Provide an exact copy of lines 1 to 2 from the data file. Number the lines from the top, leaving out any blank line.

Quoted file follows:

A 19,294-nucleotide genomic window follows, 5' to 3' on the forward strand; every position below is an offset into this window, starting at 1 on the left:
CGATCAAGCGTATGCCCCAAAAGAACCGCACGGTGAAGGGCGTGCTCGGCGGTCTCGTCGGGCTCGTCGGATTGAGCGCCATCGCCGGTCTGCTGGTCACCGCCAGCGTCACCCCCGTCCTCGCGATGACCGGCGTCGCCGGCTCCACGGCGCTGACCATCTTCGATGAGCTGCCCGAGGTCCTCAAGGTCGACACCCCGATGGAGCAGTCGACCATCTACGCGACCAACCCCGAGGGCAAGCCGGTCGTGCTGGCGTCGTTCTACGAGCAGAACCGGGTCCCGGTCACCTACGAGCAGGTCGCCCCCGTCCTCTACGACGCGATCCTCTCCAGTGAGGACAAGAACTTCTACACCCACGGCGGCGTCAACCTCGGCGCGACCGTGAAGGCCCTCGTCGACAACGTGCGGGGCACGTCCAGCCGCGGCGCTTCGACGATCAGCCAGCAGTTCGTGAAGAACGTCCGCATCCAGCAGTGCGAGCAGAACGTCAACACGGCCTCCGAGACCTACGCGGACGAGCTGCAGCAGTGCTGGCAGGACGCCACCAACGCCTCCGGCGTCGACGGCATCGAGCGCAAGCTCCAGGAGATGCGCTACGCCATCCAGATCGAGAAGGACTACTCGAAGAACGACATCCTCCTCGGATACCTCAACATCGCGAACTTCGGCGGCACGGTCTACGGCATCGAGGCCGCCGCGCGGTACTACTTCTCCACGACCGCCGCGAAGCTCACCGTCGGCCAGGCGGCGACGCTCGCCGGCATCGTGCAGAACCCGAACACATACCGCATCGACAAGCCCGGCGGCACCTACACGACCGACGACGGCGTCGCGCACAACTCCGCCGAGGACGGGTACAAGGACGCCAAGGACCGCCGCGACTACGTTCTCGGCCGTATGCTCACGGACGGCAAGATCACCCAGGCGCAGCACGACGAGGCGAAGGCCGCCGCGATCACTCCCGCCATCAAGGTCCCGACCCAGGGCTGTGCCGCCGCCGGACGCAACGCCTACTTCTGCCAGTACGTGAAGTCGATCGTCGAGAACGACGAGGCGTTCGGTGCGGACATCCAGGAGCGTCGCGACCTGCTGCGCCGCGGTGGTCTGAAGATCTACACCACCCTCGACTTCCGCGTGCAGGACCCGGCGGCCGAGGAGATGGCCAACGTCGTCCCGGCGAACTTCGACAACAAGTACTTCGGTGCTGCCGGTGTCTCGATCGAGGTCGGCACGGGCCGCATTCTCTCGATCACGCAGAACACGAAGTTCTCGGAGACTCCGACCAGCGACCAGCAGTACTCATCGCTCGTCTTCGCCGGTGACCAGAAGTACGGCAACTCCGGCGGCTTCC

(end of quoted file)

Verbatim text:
A 19,294-nucleotide genomic window follows, 5' to 3' on the forward strand; every position below is an offset into this window, starting at 1 on the left:
CGATCAAGCGTATGCCCCAAAAGAACCGCACGGTGAAGGGCGTGCTCGGCGGTCTCGTCGGGCTCGTCGGATTGAGCGCCATCGCCGGTCTGCTGGTCACCGCCAGCGTCACCCCCGTCCTCGCGATGACCGGCGTCGCCGGCTCCACGGCGCTGACCATCTTCGATGAGCTGCCCGAGGTCCTCAAGGTCGACACCCCGATGGAGCAGTCGACCATCTACGCGACCAACCCCGAGGGCAAGCCGGTCGTGCTGGCGTCGTTCTACGAGCAGAACCGGGTCCCGGTCACCTACGAGCAGGTCGCCCCCGTCCTCTACGACGCGATCCTCTCCAGTGAGGACAAGAACTTCTACACCCACGGCGGCGTCAACCTCGGCGCGACCGTGAAGGCCCTCGTCGACAACGTGCGGGGCACGTCCAGCCGCGGCGCTTCGACGATCAGCCAGCAGTTCGTGAAGAACGTCCGCATCCAGCAGTGCGAGCAGAACGTCAACACGGCCTCCGAGACCTACGCGGACGAGCTGCAGCAGTGCTGGCAGGACGCCACCAACGCCTCCGGCGTCGACGGCATCGAGCGCAAGCTCCAGGAGATGCGCTACGCCATCCAGATCGAGAAGGACTACTCGAAGAACGACATCCTCCTCGGATACCTCAACATCGCGAACTTCGGCGGCACGGTCTACGGCATCGAGGCCGCCGCGCGGTACTACTTCTCCACGACCGCCGCGAAGCTCACCGTCGGCCAGGCGGCGACGCTCGCCGGCATCGTGCAGAACCCGAACACATACCGCATCGACAAGCCCGGCGGCACCTACACGACCGACGACGGCGTCGCGCACAACTCCGCCGAGGACGGGTACAAGGACGCCAAGGACCGCCGCGACTACGTTCTCGGCCGTATGCTCACGGACGGCAAGATCACCCAGGCGCAGCACGACGAGGCGAAGGCCGCCGCGATCACTCCCGCCATCAAGGTCCCGACCCAGGGCTGTGCCGCCGCCGGACGCAACGCCTACTTCTGCCAGTACGTGAAGTCGATCGTCGAGAACGACGAGGCGTTCGGTGCGGACATCCAGGAGCGTCGCGACCTGCTGCGCCGCGGTGGTCTGAAGATCTACACCACCCTCGACTTCCGCGTGCAGGACCCGGCGGCCGAGGAGATGGCCAACGTCGTCCCGGCGAACTTCGACAACAAGTACTTCGGTGCTGCCGGTGTCTCGATCGAGGTCGGCACGGGCCGCATTCTCTCGATCACGCAGAACACGAAGTTCTCGGAGACTCCGACCAGCGACCAGCAGTACTCATCGCTCGTCTTCGCCGGTGACCAGAAGTACGGCAACTCCGGCGGCTTCC